SAN DIEGO – Voters fed up with San Diego's financial mess and political corruption came within a whisker of electing surf-shop owner Donna Frye (search) as mayor on a stunning write-in campaign a year ago.
Now the Democratic councilwoman is in a runoff for mayor -- but the city doesn't seem quite as enamored of her this time around, despite her bigger campaign budget and more polished image. With the election on Tuesday, she's trailing Republican former Police Chief Jerry Sanders (search), who has the backing of the city's business establishment.
Frye may have hurt her chances in the nonpartisan race by backing a tax increase in this city known for fiscal conservatism.
The winner will have the task of fixing a $1.37-billion pension fund shortfall that has set off federal investigations of City Hall, reduced the city's ability to borrow money and fueled talk of municipal bankruptcy. The pension mess led Mayor Dic Murphy (search) to leave office in July, seven months into his second term.
Sanders ran a safe campaign that rarely strays from his central message that he can fix troubled organizations. Critics describe Sanders as a clone of Murphy, someone who won't rock the boat in this seaside city of 1.3 million people.
Sanders, like Murphy, "looks like your father, trustworthy, not too much fizz in the bottle," said Pat Shea, a Republican attorney who has been advising Frye. "You're not going to wake up surprised. That still plays in San Diego."
Frye's style is more risky, saying she may call for a half-cent sales tax increase to raise $1 billion.
Frye, 53, who is married to famed surfer Skip Frye, finished first in the July primary with 43 percent of the vote, short of the majority needed to avoid a runoff. Sanders finished second with 27 percent and Steve Francis, a Republican businessman who quickly endorsed Sanders, captured 24 percent.
Sanders, 55, trumpets his experience turning around the Police Department as chief from 1993 to 1999 and later in leadership positions at the American Red Cross and United Way local chapters.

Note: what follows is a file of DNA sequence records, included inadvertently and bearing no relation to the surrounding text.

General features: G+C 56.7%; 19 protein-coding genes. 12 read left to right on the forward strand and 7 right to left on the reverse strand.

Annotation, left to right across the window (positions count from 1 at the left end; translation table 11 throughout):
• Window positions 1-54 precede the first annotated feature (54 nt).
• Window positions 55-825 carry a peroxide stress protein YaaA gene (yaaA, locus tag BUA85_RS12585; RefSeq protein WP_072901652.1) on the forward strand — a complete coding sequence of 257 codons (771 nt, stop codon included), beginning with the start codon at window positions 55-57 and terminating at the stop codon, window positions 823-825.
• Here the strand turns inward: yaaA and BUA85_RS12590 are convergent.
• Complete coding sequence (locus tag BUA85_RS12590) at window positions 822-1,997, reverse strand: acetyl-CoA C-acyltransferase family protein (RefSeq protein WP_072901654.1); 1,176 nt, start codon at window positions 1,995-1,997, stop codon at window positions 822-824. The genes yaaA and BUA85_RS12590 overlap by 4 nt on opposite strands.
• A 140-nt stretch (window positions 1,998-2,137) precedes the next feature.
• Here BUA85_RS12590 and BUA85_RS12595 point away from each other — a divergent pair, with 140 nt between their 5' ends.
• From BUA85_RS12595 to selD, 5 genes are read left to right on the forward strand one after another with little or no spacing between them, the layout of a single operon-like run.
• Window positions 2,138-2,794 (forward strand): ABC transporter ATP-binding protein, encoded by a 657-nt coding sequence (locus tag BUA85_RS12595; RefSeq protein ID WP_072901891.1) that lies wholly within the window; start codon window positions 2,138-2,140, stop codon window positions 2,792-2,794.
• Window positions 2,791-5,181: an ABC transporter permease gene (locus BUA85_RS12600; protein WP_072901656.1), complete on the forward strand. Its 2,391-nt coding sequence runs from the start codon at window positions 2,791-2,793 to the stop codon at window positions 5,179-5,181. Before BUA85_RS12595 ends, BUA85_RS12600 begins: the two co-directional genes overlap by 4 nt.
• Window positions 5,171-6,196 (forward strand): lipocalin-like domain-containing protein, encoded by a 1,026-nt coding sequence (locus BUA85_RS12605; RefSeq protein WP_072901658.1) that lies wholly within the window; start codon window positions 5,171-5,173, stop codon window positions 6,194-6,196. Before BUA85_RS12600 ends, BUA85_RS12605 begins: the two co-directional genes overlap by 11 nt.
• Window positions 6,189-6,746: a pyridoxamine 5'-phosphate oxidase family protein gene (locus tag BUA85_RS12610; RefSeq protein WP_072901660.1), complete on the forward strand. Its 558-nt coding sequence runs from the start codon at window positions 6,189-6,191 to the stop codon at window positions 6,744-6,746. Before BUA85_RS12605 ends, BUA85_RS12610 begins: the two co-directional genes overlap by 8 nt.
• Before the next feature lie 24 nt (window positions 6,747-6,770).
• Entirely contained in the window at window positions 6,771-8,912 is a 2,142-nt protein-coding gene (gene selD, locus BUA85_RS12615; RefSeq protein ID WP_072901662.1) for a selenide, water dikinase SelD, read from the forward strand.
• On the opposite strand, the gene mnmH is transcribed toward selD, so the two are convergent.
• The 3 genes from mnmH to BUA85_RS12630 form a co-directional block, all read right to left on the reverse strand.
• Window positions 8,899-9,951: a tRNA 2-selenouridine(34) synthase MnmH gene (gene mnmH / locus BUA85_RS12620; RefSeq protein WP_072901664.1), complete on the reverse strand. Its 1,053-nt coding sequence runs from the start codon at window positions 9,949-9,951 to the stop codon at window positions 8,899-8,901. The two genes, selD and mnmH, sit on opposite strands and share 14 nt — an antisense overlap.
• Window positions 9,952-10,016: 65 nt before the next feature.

His fiscal recipe includes freezing salaries and hiring, potential layoffs, outsourcing some services and selling pension bonds.
Frye says Sanders' numbers don't add up. She said she would immediately revoke pension benefits that the new city attorney deems illegal -- a move that Sanders says would itself be illegal.
Frye has had to fight an image that she is a lightweight "surfer chick."
"I'm not a chick, I'm not a barnyard animal," she told one television interviewer, adding that she hasn't been surfing in more than a year.
Steve Erie, a political science professor at University of California, San Diego, said Frye's emphasis on the city's financial needs has prevented her from reminding voters what made her popular. After many years as a clean-water activist, Frye has been a lone dissenter on the City Council and fierce advocate for open government and an end to what she sees as a culture of secrecy. Frye is a close ally of City Attorney Michael Aguirre, a firebrand who wants to clean house at City Hall.
"She should have gone back to her roots and attacked Jerry as the establishment candidate," Erie said. "It's been all fiscal -- pension, pension, pension."
In the campaign's final days, Frye has shunned television advertising, relying on the grass roots mix of public appearances and media coverage that nearly propelled her to victory last year. She has raised $484,000, compared to Sanders' more than $1.2 million.
Some political consultants say Frye's approach is fine for a City Council race but not for a mayoral campaign.
"She thinks if you believe in what you're doing and talk about it, it will just spread," said Jennifer Tierney, a consultant on Murphy's mayoral campaign last year. "It doesn't work like that in this day and age."
But Tierney is quick to add: "Anyone would be a fool to count Donna out."